If you’ve left your house in the past few weeks, you might have noticed a new way to get around on St. Petersburg’s streets: Scooters have finally arrived. While other cities have struggled with scooter programs, St. Petersburg’s initial rollout has gone fairly well. And the local initiative includes one much-needed upgrade: Scooters must be parked in corrals, rather than left on the ground or wherever the passenger decides to discard them. That policy might be a key to the program’s long-term success.
The city debuted its 18-month pilot program at the beginning of November with 450 scooters operated by two different companies, Razor and Veo. The scooters cost a dollar to unlock and then charge the customer by the minute — $.37 for Razor scooters, which have seats, and $.33 for Veo, which are traditional standing scooters. That works out to $21 to $23 an hour, though most riders use them for much shorter trips.
St. Petersburg is late to the scooter trend, but that might end up being a blessing. Cities like San Francisco and Los Angeles have struggled with right-of-way policies and scooters discarded on sidewalks and in public areas. St. Pete appears to have learned from those examples and instituted stricter policies. First, scooters have to be returned to a corral or the rider will continue to be charged, meaning they will rack up a bill for not properly returning a scooter. Second, scooters cannot be used on city sidewalks, but only on trails, roads with bike lanes or roads where the speed limit is 30 mph or less, which includes much of downtown St. Petersburg.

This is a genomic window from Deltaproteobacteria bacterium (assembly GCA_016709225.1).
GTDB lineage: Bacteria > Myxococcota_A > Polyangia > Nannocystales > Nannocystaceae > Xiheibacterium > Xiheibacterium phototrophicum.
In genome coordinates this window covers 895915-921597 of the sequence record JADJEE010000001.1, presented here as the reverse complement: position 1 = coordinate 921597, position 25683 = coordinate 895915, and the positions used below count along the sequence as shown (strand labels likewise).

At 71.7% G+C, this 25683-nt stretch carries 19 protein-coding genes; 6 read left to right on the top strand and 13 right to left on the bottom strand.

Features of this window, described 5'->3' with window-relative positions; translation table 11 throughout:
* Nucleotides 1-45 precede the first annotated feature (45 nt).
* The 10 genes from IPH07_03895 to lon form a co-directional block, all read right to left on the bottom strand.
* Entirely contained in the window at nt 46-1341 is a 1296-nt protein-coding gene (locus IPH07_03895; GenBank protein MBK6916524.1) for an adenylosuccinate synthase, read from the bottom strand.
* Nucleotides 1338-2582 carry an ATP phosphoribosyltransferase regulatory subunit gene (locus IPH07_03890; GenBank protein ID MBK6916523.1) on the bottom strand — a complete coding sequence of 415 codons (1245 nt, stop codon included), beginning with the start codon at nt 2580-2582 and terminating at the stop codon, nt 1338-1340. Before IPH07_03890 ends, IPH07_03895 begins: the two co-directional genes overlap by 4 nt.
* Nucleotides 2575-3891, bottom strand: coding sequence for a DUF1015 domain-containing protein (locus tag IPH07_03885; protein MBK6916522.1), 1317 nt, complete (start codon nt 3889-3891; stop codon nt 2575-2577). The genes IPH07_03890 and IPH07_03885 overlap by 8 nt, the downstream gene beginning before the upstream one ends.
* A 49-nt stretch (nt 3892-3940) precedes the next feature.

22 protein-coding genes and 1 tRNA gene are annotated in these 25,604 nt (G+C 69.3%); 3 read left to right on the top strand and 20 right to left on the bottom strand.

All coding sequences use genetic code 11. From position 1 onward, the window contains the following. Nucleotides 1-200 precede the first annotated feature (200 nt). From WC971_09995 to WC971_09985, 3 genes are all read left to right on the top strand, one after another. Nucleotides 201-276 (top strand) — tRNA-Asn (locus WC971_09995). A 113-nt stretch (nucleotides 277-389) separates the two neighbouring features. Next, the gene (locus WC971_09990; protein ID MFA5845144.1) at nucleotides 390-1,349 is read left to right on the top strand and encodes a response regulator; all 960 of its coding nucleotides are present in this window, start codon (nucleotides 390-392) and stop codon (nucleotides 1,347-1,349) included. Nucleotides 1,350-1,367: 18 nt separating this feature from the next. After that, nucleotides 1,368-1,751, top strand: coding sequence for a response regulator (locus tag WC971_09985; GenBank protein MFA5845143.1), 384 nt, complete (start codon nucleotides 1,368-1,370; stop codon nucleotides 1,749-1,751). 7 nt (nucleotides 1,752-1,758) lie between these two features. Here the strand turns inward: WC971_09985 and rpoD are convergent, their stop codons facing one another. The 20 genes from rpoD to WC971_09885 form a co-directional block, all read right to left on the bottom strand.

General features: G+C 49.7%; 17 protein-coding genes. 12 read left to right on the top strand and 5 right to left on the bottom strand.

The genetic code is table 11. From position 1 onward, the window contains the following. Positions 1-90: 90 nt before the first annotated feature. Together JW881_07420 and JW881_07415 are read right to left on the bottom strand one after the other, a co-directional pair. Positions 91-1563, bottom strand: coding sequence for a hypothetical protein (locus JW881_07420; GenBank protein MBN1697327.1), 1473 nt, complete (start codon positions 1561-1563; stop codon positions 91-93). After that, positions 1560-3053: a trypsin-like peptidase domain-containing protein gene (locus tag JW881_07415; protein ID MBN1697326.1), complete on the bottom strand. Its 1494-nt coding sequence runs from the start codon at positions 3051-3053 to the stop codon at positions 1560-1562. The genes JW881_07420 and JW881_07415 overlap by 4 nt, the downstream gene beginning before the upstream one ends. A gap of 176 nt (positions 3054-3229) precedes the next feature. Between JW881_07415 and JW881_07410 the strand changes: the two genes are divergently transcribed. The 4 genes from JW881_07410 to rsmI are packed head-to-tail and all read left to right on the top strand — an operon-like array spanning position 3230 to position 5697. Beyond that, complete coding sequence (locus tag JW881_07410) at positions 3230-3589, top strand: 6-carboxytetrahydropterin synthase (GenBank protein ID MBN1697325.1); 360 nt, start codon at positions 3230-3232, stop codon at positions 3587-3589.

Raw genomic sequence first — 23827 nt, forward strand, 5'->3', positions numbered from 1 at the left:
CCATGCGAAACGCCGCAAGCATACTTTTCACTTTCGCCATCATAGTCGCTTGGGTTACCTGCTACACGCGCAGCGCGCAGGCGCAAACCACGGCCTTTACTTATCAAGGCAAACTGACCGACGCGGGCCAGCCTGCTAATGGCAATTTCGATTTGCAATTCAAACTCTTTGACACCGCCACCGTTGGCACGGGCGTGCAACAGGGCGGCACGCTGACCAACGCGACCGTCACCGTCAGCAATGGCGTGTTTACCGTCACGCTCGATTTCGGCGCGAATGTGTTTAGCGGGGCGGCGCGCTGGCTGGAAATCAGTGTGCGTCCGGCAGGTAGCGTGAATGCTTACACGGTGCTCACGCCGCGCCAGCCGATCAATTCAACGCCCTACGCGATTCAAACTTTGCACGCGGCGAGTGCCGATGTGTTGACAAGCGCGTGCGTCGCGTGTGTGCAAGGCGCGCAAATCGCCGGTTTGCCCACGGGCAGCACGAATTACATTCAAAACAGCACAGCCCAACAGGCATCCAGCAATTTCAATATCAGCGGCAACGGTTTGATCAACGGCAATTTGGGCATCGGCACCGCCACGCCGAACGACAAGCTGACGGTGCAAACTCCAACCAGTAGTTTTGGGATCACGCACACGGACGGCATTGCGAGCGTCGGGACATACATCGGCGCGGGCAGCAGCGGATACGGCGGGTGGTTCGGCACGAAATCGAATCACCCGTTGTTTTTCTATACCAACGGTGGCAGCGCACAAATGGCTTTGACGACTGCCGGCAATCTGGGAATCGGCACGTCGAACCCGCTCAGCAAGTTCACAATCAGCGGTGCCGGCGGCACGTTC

The city saw more than 1,200 total rides on the first weekend. And they are a money-making venture for the city, which gets a dollar a day for each scooter the companies operate. In the future, the city could add as many as 1,500 scooters to its program.
The hope for St. Petersburg is that the scooters could become a viable alternative to cars for short-distance travel. That could mean scooting from a restaurant in the Grand Central District to a Beach Drive museum. It will certainly expand the radius in the city that can be easily traversed without a car.
Scooters won’t be a magic bullet that solves the city’s transportation challenges. Most residents will never ride one, and there’s bound to be some early resistance. Some challenges remain — there are already questions about the hierarchy between drivers, bicyclists and scooters. And there’s no guarantee that every scooter rider will adhere to the city’s extensive rules. But it’s important to give this program a chance.
It’s early days, but we remain cautiously optimistic that scooters can become a valuable — and fun — part the city’s transportation milieu.
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